Fine Gael TDs turn on Kenny over Cardiff and Vatican Embassy
Party members incensed over closure of Vatican embassy and Cardiff post
Published 10/11/2011 | 05:00
Taoiseach Enda Kenny last night faced a barrage of criticism from his own TDs over the closure of the Vatican embassy and the appointment of Kevin Cardiff to a plum EU post.
Fine Gael's weekly meeting of ministers, TDs and senators heard the first criticism of the government's decision to close the Holy See Embassy.
Mr Kenny's constituency colleague, John O'Mahony from Mayo, and new TD, Patrick O'Donovan from Limerick, were among the large numbers of backbenchers critical of the decision.
"There were feelings expressed from all over the place. It was sending out the wrong message. Our vote is a traditional vote and we'd better be respectful. It was pretty widespread," a party member said.
Within Fine Gael, there is growing opposition to the decision to close the embassy. The Taoiseach also heard widespread dissent over Mr Cardiff's nomination to the European Court of Auditors.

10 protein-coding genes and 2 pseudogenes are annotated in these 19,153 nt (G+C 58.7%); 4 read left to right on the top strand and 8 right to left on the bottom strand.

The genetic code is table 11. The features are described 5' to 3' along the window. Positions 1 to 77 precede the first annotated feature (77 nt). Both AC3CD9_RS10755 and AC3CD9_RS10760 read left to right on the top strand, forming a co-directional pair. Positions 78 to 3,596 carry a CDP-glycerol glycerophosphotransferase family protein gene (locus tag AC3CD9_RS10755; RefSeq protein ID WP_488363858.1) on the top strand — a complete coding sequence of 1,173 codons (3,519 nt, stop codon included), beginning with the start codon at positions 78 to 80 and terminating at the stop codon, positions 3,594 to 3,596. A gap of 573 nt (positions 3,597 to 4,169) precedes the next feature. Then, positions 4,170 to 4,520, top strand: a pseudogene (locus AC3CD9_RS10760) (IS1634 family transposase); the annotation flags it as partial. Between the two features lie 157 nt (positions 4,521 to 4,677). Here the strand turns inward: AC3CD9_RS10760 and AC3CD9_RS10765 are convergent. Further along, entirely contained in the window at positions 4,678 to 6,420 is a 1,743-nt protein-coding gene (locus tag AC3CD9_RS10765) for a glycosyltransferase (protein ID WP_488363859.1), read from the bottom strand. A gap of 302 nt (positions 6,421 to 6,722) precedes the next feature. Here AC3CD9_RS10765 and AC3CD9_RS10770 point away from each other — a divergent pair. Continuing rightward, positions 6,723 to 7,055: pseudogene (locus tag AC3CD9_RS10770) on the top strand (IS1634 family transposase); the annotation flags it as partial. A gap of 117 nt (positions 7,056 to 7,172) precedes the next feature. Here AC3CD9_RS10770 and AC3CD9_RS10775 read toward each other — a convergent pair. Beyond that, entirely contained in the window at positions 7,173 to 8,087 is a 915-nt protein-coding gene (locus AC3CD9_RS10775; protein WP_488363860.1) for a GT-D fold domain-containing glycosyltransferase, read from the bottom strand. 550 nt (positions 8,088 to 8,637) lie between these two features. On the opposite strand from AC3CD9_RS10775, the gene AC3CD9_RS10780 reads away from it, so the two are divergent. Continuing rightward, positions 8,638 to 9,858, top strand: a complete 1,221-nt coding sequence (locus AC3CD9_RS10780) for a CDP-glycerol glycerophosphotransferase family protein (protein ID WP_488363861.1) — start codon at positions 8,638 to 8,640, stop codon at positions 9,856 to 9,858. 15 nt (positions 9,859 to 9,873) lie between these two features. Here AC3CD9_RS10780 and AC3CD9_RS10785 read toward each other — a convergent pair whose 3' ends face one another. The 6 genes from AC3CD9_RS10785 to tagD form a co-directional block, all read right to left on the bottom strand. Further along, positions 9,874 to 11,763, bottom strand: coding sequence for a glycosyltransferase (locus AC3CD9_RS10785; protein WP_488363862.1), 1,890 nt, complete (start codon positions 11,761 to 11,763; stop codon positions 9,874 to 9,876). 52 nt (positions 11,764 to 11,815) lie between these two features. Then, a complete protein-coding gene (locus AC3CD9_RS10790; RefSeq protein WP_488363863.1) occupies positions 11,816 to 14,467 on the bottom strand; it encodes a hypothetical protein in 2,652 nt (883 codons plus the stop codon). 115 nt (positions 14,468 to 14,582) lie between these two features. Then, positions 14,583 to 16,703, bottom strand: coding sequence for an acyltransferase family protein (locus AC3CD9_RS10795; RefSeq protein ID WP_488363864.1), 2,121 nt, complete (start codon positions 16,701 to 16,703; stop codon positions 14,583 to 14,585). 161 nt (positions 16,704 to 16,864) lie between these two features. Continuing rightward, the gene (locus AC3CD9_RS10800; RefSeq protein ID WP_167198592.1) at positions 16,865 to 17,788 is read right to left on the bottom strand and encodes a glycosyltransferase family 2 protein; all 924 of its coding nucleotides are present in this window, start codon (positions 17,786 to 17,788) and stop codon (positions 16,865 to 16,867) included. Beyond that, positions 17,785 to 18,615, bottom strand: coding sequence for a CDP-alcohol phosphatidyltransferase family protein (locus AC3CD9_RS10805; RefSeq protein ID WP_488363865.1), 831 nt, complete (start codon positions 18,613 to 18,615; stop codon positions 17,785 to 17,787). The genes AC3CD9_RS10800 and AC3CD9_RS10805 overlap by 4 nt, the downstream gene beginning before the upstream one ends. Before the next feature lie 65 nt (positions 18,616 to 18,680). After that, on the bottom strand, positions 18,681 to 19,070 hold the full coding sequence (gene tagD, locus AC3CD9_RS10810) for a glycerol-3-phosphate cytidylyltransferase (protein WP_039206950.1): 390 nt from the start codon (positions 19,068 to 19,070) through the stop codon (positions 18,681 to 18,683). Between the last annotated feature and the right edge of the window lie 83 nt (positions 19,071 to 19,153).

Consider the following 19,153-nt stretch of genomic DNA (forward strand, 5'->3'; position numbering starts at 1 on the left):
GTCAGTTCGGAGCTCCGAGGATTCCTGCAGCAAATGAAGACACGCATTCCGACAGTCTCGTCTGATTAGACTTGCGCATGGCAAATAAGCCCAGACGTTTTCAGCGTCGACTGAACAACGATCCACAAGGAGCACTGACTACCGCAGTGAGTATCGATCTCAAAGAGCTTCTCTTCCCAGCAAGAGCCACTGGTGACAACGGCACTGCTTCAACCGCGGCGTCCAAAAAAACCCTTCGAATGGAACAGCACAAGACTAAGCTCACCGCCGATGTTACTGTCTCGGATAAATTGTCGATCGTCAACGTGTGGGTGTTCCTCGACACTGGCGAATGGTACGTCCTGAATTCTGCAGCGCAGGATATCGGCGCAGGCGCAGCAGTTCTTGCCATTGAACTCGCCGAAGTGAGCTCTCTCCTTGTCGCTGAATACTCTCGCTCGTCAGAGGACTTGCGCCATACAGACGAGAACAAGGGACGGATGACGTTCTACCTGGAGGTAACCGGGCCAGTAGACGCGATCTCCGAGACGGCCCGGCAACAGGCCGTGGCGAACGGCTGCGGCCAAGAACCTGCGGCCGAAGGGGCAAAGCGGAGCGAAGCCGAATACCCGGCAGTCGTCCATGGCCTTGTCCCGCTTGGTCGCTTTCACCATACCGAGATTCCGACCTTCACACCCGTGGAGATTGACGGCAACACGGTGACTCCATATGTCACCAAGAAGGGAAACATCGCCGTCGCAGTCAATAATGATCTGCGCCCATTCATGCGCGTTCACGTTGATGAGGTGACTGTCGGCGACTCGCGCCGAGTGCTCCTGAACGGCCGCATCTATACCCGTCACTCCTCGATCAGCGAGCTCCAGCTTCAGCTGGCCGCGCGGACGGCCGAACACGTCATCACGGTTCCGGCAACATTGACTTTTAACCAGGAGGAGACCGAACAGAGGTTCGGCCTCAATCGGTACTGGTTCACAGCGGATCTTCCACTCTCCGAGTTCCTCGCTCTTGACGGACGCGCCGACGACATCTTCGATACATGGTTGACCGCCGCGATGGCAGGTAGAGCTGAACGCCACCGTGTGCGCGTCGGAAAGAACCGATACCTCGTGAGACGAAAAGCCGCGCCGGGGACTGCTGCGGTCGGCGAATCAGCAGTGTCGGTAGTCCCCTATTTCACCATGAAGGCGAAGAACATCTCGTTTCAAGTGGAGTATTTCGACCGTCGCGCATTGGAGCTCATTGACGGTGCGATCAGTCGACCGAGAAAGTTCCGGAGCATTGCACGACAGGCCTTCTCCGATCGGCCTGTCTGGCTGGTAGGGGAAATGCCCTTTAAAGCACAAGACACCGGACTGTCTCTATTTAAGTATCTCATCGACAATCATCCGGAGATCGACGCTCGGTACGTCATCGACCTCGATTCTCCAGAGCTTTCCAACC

"Every second speaker gave out about him. Are we trying to put ourselves in the same corner as our predecessors? It was non- stop from all over the country," a party source said.
Mr Kenny is standing by the decision to appoint Mr Cardiff to the EU position, despite his role as Department of Finance secretary general.
Another party TD said: "A lot of the new guys are wary of trouble. They've never been the subject of criticism before. It was the start of the bad times for Fine Gael.
"The Vatican, Cardiff, the banks: judgment wise, what you're getting tonight is they're not making good decisions."
Mr Cardiff will have to appear before a European Parliament committee in a fortnight's time to have his nomination vetted.
Former European Parliament president Pat Cox last night indicated that Mr Cardiff faces a grilling in Brussels before his appointment can be approved.
"The hearings typically are quite lengthy and the issues will get well ventilated and talked through," he said.
"There's no doubt that with the experience he has in the public service, that Kevin Cardiff will give a formidable account of this own background (to the Committee). It remains to be seen then what the political judgment call is."
But Mr Cox, who joined Fine Gael in recent weeks, refused to say whether he thought the government's decision to appoint Mr Cardiff to the European Court of Auditors was appropriate in the light of the €3.6bn miscalculation of the national debt when Mr Cardiff was in the Department of Finance.
"I don't have a position, I am 'Sean-citizen'. I am purely observing it from the sidelines," Mr Cox said.